You Want Change? Then Don’t Forget Your People

The biggest risk to change, enhancement, improvement, or refinement is the people — and the consequence of ignoring them. By ignoring the benefits from the solution(s) your employees can provide, there will be an increase in costs along with the risk of having to rework designs, systems and policies. This will raise the level of frustration and anxiety. At this point, morale will plummet, and there is the probability of increased absenteeism.

As a leader in your organization, you want to avoid these pitfalls by getting your people involved at the earliest stages. Encourage input and give serious consideration to their ideas. You need to guide and support your people through all the milestones so that they can succeed.

Because the concept of change can make people nervous, implement a philosophy of innovation. Innovation tied to support and encouragement creates an environment that is engaged and committed.  While your workforce may be required to work harder, an innovative mindset will help it work smarter and more efficiently. This will result in performance that can exceed your wildest dreams.

And the best part? You have created a workforce that could have been resistant, resulting in poor productivity. Instead, you have created a first-class organization where there is a commitment to the vision resulting from an intellectual and emotional investment.

And like most workplace challenges, it begins with culture.

Three Fundamental Steps to Improve Your Culture

There are a number of elements associated with improving your culture and here are three basic ones:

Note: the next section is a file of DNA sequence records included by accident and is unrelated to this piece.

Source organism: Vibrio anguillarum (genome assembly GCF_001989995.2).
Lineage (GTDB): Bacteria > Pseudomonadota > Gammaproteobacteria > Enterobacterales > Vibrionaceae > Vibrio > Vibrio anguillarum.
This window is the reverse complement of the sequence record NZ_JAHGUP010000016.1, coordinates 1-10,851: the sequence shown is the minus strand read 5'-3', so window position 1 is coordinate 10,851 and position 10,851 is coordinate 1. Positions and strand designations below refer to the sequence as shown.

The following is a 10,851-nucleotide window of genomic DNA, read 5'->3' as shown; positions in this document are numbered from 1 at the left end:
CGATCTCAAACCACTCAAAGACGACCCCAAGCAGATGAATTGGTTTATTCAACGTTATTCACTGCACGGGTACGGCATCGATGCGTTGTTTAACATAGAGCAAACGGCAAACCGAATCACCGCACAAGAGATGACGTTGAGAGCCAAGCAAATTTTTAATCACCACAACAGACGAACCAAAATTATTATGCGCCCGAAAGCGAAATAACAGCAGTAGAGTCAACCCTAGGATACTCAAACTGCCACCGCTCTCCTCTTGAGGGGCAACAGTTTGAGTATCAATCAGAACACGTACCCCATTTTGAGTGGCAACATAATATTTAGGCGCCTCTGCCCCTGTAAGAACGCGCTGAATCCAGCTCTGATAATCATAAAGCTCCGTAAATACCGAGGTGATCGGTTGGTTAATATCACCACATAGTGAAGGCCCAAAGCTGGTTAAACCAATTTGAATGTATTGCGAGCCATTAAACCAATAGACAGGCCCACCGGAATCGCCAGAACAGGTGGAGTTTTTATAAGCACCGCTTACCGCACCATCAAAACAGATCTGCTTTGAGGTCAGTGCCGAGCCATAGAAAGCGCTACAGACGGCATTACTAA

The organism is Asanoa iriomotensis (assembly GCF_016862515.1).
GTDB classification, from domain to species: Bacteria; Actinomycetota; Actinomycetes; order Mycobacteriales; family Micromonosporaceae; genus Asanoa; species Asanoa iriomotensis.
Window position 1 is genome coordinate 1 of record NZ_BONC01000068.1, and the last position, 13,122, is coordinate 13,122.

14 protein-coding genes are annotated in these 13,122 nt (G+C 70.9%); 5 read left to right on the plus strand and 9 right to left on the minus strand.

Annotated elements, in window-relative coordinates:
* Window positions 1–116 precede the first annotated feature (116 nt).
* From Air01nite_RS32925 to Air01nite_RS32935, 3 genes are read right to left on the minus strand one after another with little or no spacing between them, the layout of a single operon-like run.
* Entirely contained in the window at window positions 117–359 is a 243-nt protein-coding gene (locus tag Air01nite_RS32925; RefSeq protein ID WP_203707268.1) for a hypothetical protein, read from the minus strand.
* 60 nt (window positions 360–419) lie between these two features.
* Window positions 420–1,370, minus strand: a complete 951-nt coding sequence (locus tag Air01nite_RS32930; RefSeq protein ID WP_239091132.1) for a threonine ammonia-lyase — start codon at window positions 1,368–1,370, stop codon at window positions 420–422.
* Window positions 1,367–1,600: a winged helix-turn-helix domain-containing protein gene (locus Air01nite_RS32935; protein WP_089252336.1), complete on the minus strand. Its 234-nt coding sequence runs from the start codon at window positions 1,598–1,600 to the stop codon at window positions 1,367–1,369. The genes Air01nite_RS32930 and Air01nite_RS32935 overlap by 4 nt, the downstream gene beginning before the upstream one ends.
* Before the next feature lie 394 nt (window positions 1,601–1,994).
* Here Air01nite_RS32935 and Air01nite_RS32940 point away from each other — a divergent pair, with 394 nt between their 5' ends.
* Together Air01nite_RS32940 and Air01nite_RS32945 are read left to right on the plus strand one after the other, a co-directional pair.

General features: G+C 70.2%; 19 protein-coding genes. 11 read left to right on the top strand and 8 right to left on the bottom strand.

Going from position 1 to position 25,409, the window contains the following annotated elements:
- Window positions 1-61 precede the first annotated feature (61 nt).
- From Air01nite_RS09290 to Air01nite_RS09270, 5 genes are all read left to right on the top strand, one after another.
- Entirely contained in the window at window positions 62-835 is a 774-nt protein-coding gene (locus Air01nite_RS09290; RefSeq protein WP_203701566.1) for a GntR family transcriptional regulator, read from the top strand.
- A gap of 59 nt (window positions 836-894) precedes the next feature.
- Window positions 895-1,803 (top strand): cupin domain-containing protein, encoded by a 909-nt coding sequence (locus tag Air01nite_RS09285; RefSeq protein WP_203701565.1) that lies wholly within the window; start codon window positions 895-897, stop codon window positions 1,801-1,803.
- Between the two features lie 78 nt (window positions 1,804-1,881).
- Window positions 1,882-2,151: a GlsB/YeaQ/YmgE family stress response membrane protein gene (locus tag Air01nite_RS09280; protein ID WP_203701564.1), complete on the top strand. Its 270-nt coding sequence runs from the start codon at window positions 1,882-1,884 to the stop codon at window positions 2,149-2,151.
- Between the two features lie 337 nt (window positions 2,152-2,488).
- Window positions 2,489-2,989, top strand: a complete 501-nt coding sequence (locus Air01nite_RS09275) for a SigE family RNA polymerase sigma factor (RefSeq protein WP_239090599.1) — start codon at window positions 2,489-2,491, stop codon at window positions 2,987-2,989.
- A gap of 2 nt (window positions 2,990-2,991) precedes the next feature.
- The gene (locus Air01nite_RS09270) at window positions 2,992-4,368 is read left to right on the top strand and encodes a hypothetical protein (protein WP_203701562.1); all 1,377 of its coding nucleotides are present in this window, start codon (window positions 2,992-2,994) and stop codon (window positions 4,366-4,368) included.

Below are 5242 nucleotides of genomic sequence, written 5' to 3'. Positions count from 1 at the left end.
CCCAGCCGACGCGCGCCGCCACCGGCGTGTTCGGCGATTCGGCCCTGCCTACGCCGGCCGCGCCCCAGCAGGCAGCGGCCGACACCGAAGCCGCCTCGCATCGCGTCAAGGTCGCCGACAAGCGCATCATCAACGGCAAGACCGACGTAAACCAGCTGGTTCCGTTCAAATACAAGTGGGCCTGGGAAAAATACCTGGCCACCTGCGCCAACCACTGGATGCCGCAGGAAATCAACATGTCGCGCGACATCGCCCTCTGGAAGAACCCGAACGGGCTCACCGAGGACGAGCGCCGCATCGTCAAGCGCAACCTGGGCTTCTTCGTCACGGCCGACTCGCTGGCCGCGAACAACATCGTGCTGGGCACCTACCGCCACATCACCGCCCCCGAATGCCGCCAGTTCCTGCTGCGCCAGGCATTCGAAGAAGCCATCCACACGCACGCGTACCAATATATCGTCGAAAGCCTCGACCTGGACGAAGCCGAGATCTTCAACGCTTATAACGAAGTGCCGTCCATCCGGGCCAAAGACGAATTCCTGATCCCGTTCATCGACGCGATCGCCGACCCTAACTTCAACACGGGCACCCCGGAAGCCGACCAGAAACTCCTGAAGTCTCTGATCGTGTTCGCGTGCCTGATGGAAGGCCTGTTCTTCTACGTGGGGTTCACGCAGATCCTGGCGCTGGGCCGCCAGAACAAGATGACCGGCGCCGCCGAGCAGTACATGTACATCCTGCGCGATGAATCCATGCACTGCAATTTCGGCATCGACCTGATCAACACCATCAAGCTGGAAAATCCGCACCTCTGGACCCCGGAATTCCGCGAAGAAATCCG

1. Tone from the Top. Leadership that acts as a cheerleader to gain the necessary trust to create a fertile environment for innovation. Leadership’s commitment is real and is ongoing.
  2. Values Tied to Innovation. Besides the components of trust, integrity and honesty, in order to encourage innovation there should be openness to suggestions. “I know what’s best” will not cut it for the leader and will certainly frustrate the workforce. The leader can and should admit that there are better ways to accomplish a task or refine a process. It does not matter at what level the employee is making a sensible recommendation. All suggestions should be given equal consideration. It becomes apparent if this is simply an exercise of “paying lip service.” The result? A workforce that remains silent to the detriment of the organization.
  3. Esprit de Corps. Every employee can make a difference. This should be communicated regularly. It would not hurt to allow each employee to be exposed to other areas of the organization and be tasked with coming up with at least one suggestion for improvement. And if a suggestion is adopted and the results are positive, recognize the team or individual.

If you constantly espouse “Our employees are our most important asset,” then you need to practice this philosophy and not relegate it to a framed tagline hung in the reception area or the company cafeteria.


About Steve
Steven Sacks is the CEO of Solutions to Results, LLC, a consultancy that specializes in helping individuals, firms and organizations meet the challenges of communicating with clarity and purpose. Visit his website at